Again, the point is not that people are divided into groups, who fit one label or another.  Any one person can and does slide up and down this scale, plus or minus a space over the course of a day, or larger shifts over months or years as they are exposed to different ideas.

And note that one’s position on this scale may have very little to do with the intensity or severity of their prejudices, particularly in the middle part of the scale.  Some can have major race-based fears and handle them well, and others might have minor ones but handle them badly.

The most important factor for affecting how a person moves forward or backward in their behavior is probably the social expectations of the people around them.

But don’t take this to mean that the way to make someone act better is by lecturing them.  If you really want to bring someone to see another point of view, it’s important to listen to them more than you talk to them, and let them express the feelings or anxieties or bad experiences they may be carrying on the subject.  And when you do speak, you want to be offering them an option, rather than making a demand.

Because when social pressure comes in a hostile form, it’ll probably have the opposite of the desired effect.  If you do listen to people at level 2 or 3 talk about race, one thing that often comes up is how much they dislike and resent hearing the word “racism” brought up as a belligerent finger-pointing accusation.

I don’t personally know who’s doing this kind of accusing, but some of my friends see it happen, and they affirm that yeah, it ain’t helping.  Maybe that behavior arises from having one foot in the responsible level and the other in the denial level, so you want to project and externalize the problem.  That’s just my guess, I can’t say.

As for the level 4 deplorables, I don’t think there’s much point in listening to them or engaging with them.  They’ve created a fantasy world where they believe each other’s made-up stories, so that’s all you’re likely to hear from them.  They’ve embraced evil, and there aren’t really very many of them, so socially, we can just write them off.  If you’re trying to bring back someone important to you, I wish you the best, but for the rest of them, I think the best form of communication would probably be for them to be hit in the face by Captain America’s shield.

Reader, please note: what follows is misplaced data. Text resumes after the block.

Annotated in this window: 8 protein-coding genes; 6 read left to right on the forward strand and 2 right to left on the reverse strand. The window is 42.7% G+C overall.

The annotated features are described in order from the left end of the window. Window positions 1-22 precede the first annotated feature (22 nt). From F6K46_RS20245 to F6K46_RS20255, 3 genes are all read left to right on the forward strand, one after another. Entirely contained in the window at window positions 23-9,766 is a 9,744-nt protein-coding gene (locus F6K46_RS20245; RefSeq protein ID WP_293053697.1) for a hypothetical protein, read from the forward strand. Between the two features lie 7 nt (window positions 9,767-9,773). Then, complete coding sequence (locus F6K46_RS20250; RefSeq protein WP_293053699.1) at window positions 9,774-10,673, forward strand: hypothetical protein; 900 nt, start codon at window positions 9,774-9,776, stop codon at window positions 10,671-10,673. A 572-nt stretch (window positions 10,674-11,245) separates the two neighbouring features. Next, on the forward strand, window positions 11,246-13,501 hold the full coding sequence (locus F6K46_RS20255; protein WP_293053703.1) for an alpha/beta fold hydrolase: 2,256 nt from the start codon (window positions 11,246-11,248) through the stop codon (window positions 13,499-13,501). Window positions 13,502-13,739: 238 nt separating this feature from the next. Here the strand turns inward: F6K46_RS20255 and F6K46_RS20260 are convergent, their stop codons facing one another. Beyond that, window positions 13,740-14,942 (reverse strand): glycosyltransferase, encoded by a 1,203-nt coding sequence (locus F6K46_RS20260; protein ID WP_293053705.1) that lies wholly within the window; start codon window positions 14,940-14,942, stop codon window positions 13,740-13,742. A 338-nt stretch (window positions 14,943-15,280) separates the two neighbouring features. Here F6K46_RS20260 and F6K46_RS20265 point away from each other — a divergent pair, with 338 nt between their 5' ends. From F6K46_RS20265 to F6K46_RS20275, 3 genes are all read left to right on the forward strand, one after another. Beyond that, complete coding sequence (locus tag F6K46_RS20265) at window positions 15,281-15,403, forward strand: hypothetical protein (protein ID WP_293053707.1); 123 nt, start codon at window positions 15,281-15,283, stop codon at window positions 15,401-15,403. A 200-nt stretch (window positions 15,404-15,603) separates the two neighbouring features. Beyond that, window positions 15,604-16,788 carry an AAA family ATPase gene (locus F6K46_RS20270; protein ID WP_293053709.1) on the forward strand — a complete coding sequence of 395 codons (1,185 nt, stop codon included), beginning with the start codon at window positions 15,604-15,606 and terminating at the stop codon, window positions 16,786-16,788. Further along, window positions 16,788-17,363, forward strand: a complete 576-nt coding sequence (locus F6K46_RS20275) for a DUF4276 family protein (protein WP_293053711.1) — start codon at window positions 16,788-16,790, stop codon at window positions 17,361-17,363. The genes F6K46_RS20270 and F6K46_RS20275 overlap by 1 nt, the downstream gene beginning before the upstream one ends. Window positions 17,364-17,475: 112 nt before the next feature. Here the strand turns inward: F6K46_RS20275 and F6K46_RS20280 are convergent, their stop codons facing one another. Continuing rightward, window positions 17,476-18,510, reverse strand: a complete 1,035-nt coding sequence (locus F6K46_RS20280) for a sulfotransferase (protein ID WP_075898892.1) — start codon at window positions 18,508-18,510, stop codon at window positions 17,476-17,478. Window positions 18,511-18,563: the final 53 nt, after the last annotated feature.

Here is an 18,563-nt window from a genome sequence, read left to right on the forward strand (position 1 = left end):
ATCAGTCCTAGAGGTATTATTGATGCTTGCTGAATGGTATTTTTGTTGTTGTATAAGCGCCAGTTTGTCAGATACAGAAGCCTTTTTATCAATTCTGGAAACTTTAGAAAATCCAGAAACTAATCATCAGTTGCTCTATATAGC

August 15, 2017

Nazi free speech

Filed under: Rantation and Politicizing — Supersonic Man @ 1:17 pm

The nazis among us like to complain that we’re stifling their right of free speech. Here’s a reminder about some forms of speech which, by court precedent, are not and never have been protected by the First Amendment — types of speech which nobody has a right to make:

1. Fraud, false advertising, con artistry, and other forms of deceitful promise for personal gain.

2. Libel, slander, and defamation. This includes not only attempts to damage reputations, but also taunts intended to provoke a violent response — “fighting words”.

3. Threats, intimidation, attempts to create panic (e.g. “fire!” in a crowded theater), or other means of trying to coerce people through fear.

4. Incitement of others to carry out violent or criminal acts.

5. Sedition — advocacy of overthrowing the government by force.

The courts may, for many of these categories, require strict or narrow conditions before ruling them to be unprotected and criminal forms of speech, but the point is that you do not have a right to deceive, a right to slander, a right to threaten, or a right to advocate violence.

If nazis and other racial supremacists think they have a right to advocate their point of view like the rest of us, well, let’s see if they can actually do so without committing any slander, making any threats, inciting any violence or insurrection, or making any fraudulent promises. Since their actual program for society involves defaming large groups of people, using lots of violence and threats of violence, and overthrowing at least some parts of the Constitution, the only way they could advocate it without mentioning these would be by lying.

Nazi speech is sometimes suppressed, but if they think their rights of free speech are being violated, they’re wrong. They never had any right to this form of speech.

May 18, 2017

is bribery addictive?

Filed under: Rantation and Politicizing,thoughtful handwaving — Supersonic Man @ 7:06 pm